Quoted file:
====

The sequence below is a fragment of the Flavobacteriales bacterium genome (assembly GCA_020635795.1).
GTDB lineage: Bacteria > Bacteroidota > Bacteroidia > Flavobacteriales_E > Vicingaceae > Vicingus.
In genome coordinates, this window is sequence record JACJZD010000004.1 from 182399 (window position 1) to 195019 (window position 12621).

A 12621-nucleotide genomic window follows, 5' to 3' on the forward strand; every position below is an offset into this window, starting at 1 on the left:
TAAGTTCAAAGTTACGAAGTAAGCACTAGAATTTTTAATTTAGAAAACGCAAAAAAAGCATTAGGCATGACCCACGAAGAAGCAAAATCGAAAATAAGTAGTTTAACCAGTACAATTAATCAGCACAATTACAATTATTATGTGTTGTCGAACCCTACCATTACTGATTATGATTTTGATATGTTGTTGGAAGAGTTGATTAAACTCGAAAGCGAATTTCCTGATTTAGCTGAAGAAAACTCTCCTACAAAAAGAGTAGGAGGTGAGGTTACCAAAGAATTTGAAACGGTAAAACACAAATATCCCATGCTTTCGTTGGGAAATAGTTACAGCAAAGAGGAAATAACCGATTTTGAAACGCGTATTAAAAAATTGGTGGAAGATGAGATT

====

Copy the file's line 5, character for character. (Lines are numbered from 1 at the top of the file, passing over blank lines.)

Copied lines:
TAAGTTCAAAGTTACGAAGTAAGCACTAGAATTTTTAATTTAGAAAACGCAAAAAAAGCATTAGGCATGACCCACGAAGAAGCAAAATCGAAAATAAGTAGTTTAACCAGTACAATTAATCAGCACAATTACAATTATTATGTGTTGTCGAACCCTACCATTACTGATTATGATTTTGATATGTTGTTGGAAGAGTTGATTAAACTCGAAAGCGAATTTCCTGATTTAGCTGAAGAAAACTCTCCTACAAAAAGAGTAGGAGGTGAGGTTACCAAAGAATTTGAAACGGTAAAACACAAATATCCCATGCTTTCGTTGGGAAATAGTTACAGCAAAGAGGAAATAACCGATTTTGAAACGCGTATTAAAAAATTGGTGGAAGATGAGATT